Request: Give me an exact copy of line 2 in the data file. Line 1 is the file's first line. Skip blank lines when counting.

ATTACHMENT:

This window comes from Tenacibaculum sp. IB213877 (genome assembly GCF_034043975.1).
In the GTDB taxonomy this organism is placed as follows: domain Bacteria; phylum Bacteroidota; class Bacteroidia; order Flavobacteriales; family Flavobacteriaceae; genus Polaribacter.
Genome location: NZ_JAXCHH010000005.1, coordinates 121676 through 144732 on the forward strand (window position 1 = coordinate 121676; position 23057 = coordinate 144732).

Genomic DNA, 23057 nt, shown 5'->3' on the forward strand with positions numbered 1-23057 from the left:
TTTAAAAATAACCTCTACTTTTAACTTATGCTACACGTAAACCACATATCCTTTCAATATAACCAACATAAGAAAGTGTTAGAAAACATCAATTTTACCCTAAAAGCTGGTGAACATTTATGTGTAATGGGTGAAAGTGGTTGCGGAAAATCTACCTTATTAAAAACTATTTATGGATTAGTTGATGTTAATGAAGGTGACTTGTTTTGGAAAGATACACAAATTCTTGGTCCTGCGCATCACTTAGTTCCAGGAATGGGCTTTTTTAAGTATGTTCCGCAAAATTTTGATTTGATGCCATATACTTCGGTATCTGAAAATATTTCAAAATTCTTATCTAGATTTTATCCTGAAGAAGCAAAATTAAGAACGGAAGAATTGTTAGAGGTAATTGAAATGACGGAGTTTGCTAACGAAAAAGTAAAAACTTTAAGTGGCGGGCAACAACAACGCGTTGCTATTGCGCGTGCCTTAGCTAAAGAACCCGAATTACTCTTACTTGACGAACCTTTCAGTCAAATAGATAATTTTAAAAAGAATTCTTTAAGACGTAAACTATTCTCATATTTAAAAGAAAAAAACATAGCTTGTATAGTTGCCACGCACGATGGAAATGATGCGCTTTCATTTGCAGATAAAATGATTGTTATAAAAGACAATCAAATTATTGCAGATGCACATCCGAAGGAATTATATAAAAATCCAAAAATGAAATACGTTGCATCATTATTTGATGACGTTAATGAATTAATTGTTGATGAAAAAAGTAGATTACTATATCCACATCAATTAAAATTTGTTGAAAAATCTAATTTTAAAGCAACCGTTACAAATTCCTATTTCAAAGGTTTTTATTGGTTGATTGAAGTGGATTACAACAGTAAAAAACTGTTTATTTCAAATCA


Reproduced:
In the GTDB taxonomy this organism is placed as follows: domain Bacteria; phylum Bacteroidota; class Bacteroidia; order Flavobacteriales; family Flavobacteriaceae; genus Polaribacter.